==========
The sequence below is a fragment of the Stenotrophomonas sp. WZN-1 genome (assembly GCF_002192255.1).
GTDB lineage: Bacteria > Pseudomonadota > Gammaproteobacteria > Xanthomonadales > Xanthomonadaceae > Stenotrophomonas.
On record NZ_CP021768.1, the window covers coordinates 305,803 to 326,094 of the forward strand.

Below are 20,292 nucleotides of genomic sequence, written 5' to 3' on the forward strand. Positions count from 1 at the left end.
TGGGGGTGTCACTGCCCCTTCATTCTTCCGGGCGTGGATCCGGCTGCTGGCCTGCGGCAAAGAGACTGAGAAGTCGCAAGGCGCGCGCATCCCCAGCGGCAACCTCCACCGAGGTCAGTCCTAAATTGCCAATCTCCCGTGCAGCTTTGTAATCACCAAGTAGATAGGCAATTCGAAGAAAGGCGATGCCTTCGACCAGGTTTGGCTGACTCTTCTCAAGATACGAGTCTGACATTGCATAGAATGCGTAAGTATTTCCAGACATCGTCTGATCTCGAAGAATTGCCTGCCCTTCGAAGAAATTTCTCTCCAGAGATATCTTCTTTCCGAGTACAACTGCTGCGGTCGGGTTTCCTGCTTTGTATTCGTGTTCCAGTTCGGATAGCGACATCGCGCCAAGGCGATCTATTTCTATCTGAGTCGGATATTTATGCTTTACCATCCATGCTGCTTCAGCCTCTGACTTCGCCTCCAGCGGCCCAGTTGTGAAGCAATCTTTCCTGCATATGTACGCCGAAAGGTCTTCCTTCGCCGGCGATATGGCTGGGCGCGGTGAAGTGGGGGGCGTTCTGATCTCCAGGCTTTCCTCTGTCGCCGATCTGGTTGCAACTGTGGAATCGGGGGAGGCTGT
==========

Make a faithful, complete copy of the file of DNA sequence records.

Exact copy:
The sequence below is a fragment of the Stenotrophomonas sp. WZN-1 genome (assembly GCF_002192255.1).
GTDB lineage: Bacteria > Pseudomonadota > Gammaproteobacteria > Xanthomonadales > Xanthomonadaceae > Stenotrophomonas.
On record NZ_CP021768.1, the window covers coordinates 305,803 to 326,094 of the forward strand.

Below are 20,292 nucleotides of genomic sequence, written 5' to 3' on the forward strand. Positions count from 1 at the left end.
TGGGGGTGTCACTGCCCCTTCATTCTTCCGGGCGTGGATCCGGCTGCTGGCCTGCGGCAAAGAGACTGAGAAGTCGCAAGGCGCGCGCATCCCCAGCGGCAACCTCCACCGAGGTCAGTCCTAAATTGCCAATCTCCCGTGCAGCTTTGTAATCACCAAGTAGATAGGCAATTCGAAGAAAGGCGATGCCTTCGACCAGGTTTGGCTGACTCTTCTCAAGATACGAGTCTGACATTGCATAGAATGCGTAAGTATTTCCAGACATCGTCTGATCTCGAAGAATTGCCTGCCCTTCGAAGAAATTTCTCTCCAGAGATATCTTCTTTCCGAGTACAACTGCTGCGGTCGGGTTTCCTGCTTTGTATTCGTGTTCCAGTTCGGATAGCGACATCGCGCCAAGGCGATCTATTTCTATCTGAGTCGGATATTTATGCTTTACCATCCATGCTGCTTCAGCCTCTGACTTCGCCTCCAGCGGCCCAGTTGTGAAGCAATCTTTCCTGCATATGTACGCCGAAAGGTCTTCCTTCGCCGGCGATATGGCTGGGCGCGGTGAAGTGGGGGGCGTTCTGATCTCCAGGCTTTCCTCTGTCGCCGATCTGGTTGCAACTGTGGAATCGGGGGAGGCTGT